Festival of the Dead in Salem, Massachusetts
 

Festival of the Dead host Shawn Poirier is interviewed by the Boston Herald regarding one scantily-clad Countess Bathoria, hostess of the Vampires' Masquerade Ball in Salem, Massachusetts!

Vampires seek teeth into Salem brew-haha
Boston Herald, Saturday, September 11, 2004

Posters of a scantily clad busty blonde "vampire'' have popped up in Salem, and some Witch City residents and officials are less than amused.

"I consider this a big trick-or-treat on the city of Salem,'' said Shawn Poirier, who claims to be a witch. "This is stirring up the hotbed of sex in Salem.''

The posters—promoting the Oct. 29 Masquerade Ball, a vampire's dance that includes a burlesque show and flogging - features "Countess Bathoria,'' a voluptuous Canadian vamp starlet who is shown with her neck and chest covered in blood.

Deborah Greel, head of Salem Main Streets, said a shop owner pulled her aside Wednesday and was "quite concerned'' about the full-color ads.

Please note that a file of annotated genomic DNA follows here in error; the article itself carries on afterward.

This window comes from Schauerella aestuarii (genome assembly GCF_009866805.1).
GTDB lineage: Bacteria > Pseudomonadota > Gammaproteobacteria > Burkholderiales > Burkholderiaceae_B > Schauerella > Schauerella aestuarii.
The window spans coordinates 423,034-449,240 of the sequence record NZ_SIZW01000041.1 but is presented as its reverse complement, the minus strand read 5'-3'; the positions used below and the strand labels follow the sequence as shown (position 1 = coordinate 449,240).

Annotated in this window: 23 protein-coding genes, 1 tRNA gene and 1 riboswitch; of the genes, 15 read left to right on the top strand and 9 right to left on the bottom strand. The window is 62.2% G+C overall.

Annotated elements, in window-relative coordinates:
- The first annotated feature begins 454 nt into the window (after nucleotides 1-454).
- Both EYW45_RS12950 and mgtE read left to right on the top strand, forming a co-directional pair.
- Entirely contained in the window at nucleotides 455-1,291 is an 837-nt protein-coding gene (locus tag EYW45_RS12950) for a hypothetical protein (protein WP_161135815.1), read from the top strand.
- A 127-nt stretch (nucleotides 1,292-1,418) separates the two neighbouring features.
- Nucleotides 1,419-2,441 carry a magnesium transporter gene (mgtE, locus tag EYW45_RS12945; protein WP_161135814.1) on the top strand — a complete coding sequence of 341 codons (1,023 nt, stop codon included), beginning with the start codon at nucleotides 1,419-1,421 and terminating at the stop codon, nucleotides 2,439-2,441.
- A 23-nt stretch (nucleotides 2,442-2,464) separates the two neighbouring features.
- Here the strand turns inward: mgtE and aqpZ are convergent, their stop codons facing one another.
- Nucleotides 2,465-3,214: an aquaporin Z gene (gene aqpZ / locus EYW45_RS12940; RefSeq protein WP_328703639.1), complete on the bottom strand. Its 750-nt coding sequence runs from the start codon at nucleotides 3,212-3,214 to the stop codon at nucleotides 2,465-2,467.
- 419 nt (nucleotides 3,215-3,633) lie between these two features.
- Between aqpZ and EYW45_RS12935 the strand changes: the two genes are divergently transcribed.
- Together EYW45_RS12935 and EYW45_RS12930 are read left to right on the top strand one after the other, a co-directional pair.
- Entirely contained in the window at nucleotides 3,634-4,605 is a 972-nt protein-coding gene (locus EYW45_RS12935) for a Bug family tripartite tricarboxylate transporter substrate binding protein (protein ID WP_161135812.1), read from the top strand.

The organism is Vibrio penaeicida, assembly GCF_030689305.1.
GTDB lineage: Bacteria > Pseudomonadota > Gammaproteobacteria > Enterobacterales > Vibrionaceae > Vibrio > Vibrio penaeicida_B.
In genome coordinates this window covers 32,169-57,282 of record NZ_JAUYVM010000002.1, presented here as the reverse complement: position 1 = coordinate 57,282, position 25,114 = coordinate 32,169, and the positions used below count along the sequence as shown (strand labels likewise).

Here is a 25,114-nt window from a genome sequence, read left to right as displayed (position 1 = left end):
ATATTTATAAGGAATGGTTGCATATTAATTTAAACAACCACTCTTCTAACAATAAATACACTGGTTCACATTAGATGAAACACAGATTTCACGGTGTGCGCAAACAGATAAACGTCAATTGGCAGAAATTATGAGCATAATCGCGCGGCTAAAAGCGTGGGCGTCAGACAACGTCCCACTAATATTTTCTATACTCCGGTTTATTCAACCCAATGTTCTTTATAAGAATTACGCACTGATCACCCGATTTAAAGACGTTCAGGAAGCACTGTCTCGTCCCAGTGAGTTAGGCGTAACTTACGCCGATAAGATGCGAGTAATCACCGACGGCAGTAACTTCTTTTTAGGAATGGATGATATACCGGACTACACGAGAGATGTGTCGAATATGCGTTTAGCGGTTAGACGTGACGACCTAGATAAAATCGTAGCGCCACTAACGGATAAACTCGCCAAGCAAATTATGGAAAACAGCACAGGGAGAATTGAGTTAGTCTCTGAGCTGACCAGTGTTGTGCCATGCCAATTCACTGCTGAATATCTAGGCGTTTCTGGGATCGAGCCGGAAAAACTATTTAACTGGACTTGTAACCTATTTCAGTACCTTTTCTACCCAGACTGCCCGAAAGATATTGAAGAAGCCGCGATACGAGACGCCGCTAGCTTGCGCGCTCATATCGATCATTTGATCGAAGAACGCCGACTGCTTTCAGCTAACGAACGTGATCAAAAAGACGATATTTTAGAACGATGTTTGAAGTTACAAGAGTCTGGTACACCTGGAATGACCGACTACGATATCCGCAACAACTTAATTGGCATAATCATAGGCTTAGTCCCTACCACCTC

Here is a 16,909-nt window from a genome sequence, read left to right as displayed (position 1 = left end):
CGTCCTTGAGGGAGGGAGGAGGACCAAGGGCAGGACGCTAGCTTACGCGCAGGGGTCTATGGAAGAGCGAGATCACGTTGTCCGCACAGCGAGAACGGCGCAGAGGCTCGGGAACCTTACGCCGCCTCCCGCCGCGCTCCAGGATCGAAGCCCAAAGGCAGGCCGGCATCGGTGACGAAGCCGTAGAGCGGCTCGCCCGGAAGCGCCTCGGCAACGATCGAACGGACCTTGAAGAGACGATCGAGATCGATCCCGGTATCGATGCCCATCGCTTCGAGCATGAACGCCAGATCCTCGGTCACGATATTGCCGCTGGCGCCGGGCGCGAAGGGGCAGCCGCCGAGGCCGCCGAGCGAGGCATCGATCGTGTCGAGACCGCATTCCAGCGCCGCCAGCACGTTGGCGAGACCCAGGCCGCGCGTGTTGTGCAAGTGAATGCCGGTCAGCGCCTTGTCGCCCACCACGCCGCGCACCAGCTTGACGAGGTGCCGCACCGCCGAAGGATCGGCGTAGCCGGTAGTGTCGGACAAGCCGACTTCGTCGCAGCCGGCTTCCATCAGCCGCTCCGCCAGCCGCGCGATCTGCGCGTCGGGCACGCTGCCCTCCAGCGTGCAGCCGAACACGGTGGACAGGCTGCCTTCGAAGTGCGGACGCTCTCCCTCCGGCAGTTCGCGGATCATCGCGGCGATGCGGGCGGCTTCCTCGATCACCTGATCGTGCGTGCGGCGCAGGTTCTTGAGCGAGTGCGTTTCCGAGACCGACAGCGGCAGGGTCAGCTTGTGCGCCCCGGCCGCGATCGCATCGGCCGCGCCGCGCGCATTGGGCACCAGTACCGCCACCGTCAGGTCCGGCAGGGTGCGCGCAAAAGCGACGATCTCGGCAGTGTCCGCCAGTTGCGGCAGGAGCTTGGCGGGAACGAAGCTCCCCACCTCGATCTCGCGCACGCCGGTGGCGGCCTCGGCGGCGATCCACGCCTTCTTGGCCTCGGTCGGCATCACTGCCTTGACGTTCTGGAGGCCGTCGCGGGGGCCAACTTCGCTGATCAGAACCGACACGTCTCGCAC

' "That doesn't reflect well on the city,'' ' Greel said the woman told her. "She said, `It's going to give us a bad name.' ''

Other shocked residents called City Hall to complain about the sexed-up posters that surfaced this week.

So city workers—with Poirier's help—tore the ads down. Poirier claims he gave the posters to friends and had nothing to do with them being publicly posted.

Poirier said he co-hosts the ball with fellow witch Christian Day as a part of their Festival of the Dead.

 Salem is best known for its witches, but Poirier, who claims not to be a vampire, said there is a thriving subculture of 1,000 vampires from Salem to Cambridge.

Some said Salem is reluctant to embrace that subculture.

"Part of the city still thinks they are in Colonial times,'' said Sharon Fagley, who runs The Magic Parlor, where you can get a pair of custom-fit fake fangs for $25.

Erik Verlaan, a 32-year-old visiting from Holland, was not offended by the vampire poster tacked briefly on a downtown kiosk.

"It's a vampire party,'' Verlaan said. "You clearly get the message.''

Poirier pointed out that next to the poster of Countess Bathoria was an anti-President Bush flier using a derogatory word to describe the president.

Poirier found that flier, which no one tore down, more offensive.

"It's just so hypocritical,'' he said.



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